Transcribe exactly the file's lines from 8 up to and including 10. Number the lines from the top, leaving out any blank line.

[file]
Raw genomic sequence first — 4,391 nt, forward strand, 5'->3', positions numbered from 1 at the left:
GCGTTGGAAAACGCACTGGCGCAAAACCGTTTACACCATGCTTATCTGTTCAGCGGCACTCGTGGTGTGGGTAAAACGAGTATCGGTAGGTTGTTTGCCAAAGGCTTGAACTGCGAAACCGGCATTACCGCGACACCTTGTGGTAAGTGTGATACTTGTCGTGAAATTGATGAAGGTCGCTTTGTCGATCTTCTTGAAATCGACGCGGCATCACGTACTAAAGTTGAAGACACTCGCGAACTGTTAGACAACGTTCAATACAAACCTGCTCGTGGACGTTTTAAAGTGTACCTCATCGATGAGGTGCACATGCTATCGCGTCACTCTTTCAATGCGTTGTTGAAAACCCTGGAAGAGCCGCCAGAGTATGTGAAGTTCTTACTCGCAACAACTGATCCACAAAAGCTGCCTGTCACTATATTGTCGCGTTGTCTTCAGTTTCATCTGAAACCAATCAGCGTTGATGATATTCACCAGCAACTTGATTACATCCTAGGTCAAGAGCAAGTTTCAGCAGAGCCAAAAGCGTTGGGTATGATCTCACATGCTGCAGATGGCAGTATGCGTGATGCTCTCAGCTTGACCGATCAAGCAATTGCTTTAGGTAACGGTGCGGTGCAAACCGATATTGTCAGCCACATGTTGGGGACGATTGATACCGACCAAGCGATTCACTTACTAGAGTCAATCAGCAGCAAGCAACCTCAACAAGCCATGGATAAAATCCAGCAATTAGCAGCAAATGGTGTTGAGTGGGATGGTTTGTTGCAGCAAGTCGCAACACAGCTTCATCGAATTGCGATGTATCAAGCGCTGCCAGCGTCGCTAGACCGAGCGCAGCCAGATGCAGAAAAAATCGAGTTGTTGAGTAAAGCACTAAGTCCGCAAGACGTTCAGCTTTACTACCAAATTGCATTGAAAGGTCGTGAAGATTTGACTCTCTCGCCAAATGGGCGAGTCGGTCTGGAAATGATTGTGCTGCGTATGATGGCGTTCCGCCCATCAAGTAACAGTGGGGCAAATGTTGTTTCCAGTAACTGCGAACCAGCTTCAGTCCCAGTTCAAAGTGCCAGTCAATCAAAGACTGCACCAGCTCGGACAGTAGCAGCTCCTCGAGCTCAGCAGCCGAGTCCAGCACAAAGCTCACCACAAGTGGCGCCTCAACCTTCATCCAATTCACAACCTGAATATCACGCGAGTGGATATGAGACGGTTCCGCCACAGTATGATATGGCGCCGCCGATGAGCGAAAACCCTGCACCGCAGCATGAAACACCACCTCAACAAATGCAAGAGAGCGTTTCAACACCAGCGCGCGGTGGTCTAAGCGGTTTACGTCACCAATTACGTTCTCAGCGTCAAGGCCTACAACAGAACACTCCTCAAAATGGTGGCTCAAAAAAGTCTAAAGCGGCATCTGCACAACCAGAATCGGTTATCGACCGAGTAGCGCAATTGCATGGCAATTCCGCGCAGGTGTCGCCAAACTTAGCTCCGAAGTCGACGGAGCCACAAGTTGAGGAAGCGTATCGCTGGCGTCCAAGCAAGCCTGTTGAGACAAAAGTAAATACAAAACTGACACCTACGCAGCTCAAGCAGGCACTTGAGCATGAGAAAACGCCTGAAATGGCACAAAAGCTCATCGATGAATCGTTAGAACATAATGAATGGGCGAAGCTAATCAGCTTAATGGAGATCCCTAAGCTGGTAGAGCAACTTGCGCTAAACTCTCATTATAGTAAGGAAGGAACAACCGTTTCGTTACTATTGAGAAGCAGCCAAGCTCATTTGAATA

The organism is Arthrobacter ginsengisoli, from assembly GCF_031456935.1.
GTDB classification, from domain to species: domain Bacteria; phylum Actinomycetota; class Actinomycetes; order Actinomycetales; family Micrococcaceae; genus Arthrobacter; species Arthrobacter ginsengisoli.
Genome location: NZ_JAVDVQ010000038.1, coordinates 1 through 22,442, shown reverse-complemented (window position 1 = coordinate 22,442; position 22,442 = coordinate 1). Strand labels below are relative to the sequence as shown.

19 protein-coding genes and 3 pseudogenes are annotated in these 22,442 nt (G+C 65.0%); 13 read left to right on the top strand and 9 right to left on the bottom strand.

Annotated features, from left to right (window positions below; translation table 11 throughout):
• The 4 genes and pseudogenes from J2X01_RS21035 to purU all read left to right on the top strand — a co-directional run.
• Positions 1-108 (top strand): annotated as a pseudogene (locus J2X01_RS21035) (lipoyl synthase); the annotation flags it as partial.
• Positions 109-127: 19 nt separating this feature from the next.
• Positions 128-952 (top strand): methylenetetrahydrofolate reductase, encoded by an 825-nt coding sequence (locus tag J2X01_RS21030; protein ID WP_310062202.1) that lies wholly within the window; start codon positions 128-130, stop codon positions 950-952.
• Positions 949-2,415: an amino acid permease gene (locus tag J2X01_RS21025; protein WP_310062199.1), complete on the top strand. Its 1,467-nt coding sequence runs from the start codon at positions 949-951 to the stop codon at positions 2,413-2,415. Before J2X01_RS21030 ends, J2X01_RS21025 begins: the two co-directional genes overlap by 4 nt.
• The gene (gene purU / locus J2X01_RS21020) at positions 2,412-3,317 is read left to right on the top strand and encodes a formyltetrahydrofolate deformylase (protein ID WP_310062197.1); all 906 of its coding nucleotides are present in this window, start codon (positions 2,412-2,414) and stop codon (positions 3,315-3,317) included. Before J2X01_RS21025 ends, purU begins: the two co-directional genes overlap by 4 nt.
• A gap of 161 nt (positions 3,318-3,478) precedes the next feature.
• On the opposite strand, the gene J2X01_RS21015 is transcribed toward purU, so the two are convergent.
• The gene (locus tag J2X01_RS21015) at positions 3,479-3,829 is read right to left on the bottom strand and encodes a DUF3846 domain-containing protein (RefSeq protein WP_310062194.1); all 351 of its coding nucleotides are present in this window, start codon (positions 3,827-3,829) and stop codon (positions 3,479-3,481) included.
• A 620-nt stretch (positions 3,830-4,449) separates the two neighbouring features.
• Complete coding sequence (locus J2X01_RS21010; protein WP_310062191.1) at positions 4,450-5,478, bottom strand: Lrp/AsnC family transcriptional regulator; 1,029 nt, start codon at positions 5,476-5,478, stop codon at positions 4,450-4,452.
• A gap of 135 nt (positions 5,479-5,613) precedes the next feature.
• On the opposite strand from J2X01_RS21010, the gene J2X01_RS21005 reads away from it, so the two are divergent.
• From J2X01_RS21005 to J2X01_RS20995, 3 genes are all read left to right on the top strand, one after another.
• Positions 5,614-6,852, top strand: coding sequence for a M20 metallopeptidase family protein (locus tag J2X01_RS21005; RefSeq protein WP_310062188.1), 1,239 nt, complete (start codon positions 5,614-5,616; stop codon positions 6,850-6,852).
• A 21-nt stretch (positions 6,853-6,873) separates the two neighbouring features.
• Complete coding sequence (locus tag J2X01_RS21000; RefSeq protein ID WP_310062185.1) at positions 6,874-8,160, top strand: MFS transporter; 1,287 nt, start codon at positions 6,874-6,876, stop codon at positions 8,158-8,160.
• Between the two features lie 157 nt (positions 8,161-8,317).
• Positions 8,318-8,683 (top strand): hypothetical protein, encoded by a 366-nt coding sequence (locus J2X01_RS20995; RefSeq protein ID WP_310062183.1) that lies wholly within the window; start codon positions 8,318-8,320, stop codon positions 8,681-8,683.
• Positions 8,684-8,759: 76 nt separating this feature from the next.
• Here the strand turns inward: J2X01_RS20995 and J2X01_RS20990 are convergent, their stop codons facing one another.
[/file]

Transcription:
• The 4 genes and pseudogenes from J2X01_RS21035 to purU all read left to right on the top strand — a co-directional run.
• Positions 1-108 (top strand): annotated as a pseudogene (locus J2X01_RS21035) (lipoyl synthase); the annotation flags it as partial.
• Positions 109-127: 19 nt separating this feature from the next.